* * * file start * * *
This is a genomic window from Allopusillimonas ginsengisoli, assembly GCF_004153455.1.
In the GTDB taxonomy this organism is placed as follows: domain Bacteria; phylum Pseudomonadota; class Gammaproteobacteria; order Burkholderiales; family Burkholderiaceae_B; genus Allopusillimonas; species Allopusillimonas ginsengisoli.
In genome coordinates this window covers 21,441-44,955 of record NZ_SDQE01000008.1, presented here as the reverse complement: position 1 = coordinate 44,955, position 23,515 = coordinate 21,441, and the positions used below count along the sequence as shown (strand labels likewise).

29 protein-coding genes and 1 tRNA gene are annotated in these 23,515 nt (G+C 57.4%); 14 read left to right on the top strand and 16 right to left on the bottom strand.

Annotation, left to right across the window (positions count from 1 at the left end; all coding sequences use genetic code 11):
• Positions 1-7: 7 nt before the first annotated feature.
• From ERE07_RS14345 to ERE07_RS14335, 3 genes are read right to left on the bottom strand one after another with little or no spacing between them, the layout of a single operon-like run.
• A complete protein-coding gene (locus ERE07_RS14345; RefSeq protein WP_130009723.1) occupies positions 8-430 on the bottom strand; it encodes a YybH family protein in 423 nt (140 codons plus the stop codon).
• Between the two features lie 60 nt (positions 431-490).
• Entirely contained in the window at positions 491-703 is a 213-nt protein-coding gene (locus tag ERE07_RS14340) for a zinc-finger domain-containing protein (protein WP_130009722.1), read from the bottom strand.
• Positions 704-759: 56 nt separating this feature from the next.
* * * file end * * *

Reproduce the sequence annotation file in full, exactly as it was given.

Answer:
This is a genomic window from Allopusillimonas ginsengisoli, assembly GCF_004153455.1.
In the GTDB taxonomy this organism is placed as follows: domain Bacteria; phylum Pseudomonadota; class Gammaproteobacteria; order Burkholderiales; family Burkholderiaceae_B; genus Allopusillimonas; species Allopusillimonas ginsengisoli.
In genome coordinates this window covers 21,441-44,955 of record NZ_SDQE01000008.1, presented here as the reverse complement: position 1 = coordinate 44,955, position 23,515 = coordinate 21,441, and the positions used below count along the sequence as shown (strand labels likewise).

29 protein-coding genes and 1 tRNA gene are annotated in these 23,515 nt (G+C 57.4%); 14 read left to right on the top strand and 16 right to left on the bottom strand.

Annotation, left to right across the window (positions count from 1 at the left end; all coding sequences use genetic code 11):
• Positions 1-7: 7 nt before the first annotated feature.
• From ERE07_RS14345 to ERE07_RS14335, 3 genes are read right to left on the bottom strand one after another with little or no spacing between them, the layout of a single operon-like run.
• A complete protein-coding gene (locus ERE07_RS14345; RefSeq protein WP_130009723.1) occupies positions 8-430 on the bottom strand; it encodes a YybH family protein in 423 nt (140 codons plus the stop codon).
• Between the two features lie 60 nt (positions 431-490).
• Entirely contained in the window at positions 491-703 is a 213-nt protein-coding gene (locus tag ERE07_RS14340) for a zinc-finger domain-containing protein (protein WP_130009722.1), read from the bottom strand.
• Positions 704-759: 56 nt separating this feature from the next.